October 12, 1815 - November 6, 1873
William Joseph Hardee was born on October 12, 1815, in Camden County, Georgia, the son of John Hardee, a prominent state senator and slaveholder. Hardee was admitted to the Unites States Military Academy at West Point in 1834 and graduated twenty-sixth in a class of forty-five. A commissioned second lieutenant in the U. S. 2nd Dragoons, Hardee served in the Seminole War.
Later promoted to captain, Hardee joined General Zachary Taylor’s Army of Occupation in Texas in 1846. On April 25, 1846, while on a reconnaissance mission to detect Mexican forces suspected of crossing the Rio Grande, the 2nd dragoons under the command of Captain Seth B. Thornton were surrounded and attacked by Mexican cavalry, thirty miles from Matamoras. Captain Thornton’s horse was wounded and darted off, throwing Thornton into the chapparal and rendering him unconscious. Captain Hardee assumed command and attempted to fight his way through a marsh. A Mexican officer demanded Hardee’s surrender; Hardee agreed under the terms that he and his men would be treated as prisoners of war. The terms were accepted and Hardee and his men were taken to Matamoras.
Hardee, Thornton and the remainder of the dragoons were exchanged for Mexican prisoners captured at the battles of Palo Alto and Resaca de la Palma on May 11, 1846. A court of inquiry exonerated Hardee from any negligence in command and he rejoined his unit.
After the fall of Monterrey, Mexico in September 1846, Captain Hardee and the 2nd Dragoons were transferred to serve under General Winfield Scott for the siege of Vera Cruz, Mexico. The siege began on March 9, 1847 and lasted until the city capitulated on March 28, 1847. On March 25, Captain Hardee reinforced Colonel William Selby Harney in a skirmish at Medellin, Mexico, south of Vera Cruz and was brevetted Major for “gallant and meritorious” conduct.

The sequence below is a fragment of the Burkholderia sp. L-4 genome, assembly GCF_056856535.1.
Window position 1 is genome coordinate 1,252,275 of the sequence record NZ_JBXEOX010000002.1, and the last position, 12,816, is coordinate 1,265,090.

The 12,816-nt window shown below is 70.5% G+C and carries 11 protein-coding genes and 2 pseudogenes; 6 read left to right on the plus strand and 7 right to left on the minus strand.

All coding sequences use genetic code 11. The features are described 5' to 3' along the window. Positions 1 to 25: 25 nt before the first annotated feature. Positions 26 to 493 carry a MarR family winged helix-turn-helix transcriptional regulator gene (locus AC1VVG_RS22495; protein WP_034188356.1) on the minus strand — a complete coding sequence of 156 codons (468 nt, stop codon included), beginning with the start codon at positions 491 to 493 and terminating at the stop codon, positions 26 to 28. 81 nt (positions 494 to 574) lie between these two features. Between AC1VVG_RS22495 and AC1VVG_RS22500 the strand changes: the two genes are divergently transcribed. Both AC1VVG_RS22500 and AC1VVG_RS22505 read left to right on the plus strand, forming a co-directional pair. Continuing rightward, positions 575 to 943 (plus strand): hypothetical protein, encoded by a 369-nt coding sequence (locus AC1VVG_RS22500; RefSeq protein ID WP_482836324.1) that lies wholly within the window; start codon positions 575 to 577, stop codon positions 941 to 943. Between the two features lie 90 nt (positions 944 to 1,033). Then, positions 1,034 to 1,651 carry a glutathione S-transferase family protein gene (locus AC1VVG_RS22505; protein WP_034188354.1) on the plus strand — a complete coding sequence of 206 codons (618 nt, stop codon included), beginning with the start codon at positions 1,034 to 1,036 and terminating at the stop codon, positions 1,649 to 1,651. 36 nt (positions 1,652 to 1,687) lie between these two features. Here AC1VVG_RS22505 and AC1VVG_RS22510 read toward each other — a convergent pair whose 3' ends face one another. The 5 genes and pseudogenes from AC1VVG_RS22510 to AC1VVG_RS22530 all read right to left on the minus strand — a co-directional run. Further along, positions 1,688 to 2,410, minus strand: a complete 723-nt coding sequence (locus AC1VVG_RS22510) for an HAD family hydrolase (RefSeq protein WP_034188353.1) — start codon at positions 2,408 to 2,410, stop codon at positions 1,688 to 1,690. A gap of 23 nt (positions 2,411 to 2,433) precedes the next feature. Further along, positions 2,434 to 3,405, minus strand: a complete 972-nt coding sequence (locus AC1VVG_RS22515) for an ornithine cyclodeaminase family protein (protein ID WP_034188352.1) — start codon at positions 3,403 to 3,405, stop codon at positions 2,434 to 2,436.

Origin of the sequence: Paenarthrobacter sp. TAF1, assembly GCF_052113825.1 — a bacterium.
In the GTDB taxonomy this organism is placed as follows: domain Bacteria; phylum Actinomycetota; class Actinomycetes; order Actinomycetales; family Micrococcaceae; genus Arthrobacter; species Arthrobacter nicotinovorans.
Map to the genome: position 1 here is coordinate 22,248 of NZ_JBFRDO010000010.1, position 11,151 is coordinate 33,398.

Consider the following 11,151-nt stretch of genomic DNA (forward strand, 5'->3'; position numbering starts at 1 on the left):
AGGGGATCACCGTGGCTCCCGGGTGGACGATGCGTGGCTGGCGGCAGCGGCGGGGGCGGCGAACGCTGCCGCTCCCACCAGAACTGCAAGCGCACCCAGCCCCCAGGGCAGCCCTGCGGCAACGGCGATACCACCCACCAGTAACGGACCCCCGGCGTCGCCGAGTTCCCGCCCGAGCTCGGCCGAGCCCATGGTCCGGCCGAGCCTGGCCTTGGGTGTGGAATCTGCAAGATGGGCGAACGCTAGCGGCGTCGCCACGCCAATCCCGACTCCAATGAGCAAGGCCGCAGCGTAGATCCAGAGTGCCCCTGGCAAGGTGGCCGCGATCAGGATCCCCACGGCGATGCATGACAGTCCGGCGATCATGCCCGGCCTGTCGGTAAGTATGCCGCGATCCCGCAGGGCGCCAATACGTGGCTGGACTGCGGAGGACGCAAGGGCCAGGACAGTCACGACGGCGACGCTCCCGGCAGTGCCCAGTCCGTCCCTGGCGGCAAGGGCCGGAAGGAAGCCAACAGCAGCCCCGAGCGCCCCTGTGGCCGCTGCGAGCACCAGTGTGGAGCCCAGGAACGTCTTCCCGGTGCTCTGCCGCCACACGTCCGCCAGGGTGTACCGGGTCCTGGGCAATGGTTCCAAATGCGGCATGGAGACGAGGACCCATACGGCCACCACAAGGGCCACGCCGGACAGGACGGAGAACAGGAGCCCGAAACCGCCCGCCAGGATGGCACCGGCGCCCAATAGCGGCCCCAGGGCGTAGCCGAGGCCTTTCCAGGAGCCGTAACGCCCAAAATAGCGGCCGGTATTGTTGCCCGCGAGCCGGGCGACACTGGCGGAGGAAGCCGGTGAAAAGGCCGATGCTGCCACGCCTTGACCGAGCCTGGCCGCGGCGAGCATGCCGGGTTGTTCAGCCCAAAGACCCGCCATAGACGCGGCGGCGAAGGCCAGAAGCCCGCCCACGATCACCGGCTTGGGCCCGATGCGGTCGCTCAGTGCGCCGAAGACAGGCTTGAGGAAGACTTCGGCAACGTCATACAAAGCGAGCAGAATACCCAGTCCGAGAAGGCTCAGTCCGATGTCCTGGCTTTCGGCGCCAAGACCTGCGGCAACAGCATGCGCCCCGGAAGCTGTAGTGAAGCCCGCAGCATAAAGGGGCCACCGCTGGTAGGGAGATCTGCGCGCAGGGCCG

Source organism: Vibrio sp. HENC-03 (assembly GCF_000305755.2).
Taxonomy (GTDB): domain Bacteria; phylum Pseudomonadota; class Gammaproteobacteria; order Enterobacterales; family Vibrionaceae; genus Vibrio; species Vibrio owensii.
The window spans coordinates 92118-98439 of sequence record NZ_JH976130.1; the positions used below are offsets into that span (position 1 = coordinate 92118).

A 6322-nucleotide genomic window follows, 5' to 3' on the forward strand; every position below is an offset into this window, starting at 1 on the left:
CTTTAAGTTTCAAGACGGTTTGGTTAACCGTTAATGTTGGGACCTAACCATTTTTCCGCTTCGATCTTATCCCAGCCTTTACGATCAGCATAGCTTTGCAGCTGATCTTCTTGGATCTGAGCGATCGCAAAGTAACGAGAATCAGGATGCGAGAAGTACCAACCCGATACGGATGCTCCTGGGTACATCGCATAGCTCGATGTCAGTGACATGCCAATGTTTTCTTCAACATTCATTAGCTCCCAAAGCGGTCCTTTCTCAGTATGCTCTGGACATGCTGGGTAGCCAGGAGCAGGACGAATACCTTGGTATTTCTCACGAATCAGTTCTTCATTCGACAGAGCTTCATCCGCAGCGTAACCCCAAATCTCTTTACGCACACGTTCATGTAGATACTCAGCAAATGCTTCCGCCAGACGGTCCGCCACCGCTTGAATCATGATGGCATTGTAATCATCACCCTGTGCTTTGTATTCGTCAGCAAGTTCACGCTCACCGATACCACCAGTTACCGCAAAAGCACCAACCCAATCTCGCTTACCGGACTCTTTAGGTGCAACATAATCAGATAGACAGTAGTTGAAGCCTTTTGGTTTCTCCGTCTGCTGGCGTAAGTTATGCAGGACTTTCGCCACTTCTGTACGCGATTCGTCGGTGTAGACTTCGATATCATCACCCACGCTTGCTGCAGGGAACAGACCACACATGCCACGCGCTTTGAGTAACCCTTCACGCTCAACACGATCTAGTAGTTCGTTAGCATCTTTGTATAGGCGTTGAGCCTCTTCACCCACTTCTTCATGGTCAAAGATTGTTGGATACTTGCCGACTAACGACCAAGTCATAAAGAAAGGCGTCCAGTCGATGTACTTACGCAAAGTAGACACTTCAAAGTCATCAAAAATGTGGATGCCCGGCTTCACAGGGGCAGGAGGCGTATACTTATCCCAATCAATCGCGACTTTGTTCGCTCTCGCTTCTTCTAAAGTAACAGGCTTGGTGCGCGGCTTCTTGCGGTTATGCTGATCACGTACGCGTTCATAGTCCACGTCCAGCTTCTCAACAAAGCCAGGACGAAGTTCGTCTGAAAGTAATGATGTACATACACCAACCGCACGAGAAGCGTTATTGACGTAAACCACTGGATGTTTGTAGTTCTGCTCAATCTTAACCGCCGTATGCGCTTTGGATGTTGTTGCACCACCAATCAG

On 18 August 1847 Hardee conducted a reconnaissance of the area surrounding Contreras, and two days later participated in the defeat of the Mexican army following the Battle of Churubusco, for which he was brevetted Lieutenant Colonel.
Following the U.S.-Mexico War, Hardee served in the 2nd Cavalry under Colonel Albert Sidney Johnston along the Texas frontier. Secretary of War Jefferson Davis appointed Hardee to be tactics instructor and commandant of cadets at West Point in 1856. While at the academy, Hardee wrote Rifle and Light Tactics, which would become the standard for both armies during the American Civil War. In early 1861, Hardee resigned his commission in the U.S. Army and was subsequently appointed brigadier general by the Confederacy. In March 1862, Hardee joined the Army of the Mississippi, led by Hardee’s old commander, General Albert Johnston. Wounded at Shiloh on April 6 1862, Hardee was promoted to lieutenant general later that year. In September 1864 he assumed command of Confederate forces that attempted to block General William Tecumseh Sherman’s march through Georgia. Following Lee’s surrender at Appomattox Courthouse, Hardee surrendered his forces at Archdale, North Carolina, on April 26, 1865.
Hardee managed the family’s two plantations in Demopolis, Alabama after the war, and then settled in Selma, Alabama, where he served as president of the Selma and Meridian Railroad. In 1868 he published his second work, The Irish in America. He died on November 6, 1873, and is buried in Selma, Alabama.
Brooks, Nathan Covington A Complete History of the Mexican War 1846-1848: Its Causes, Conduct, and Consequences The Rio Grande Press, Inc. 1849
Hughes, Nathaniel Cheairs, Jr. General William J. Hardee: Old Reliable. Baton Rouge: Louisiana State University Press: 1992.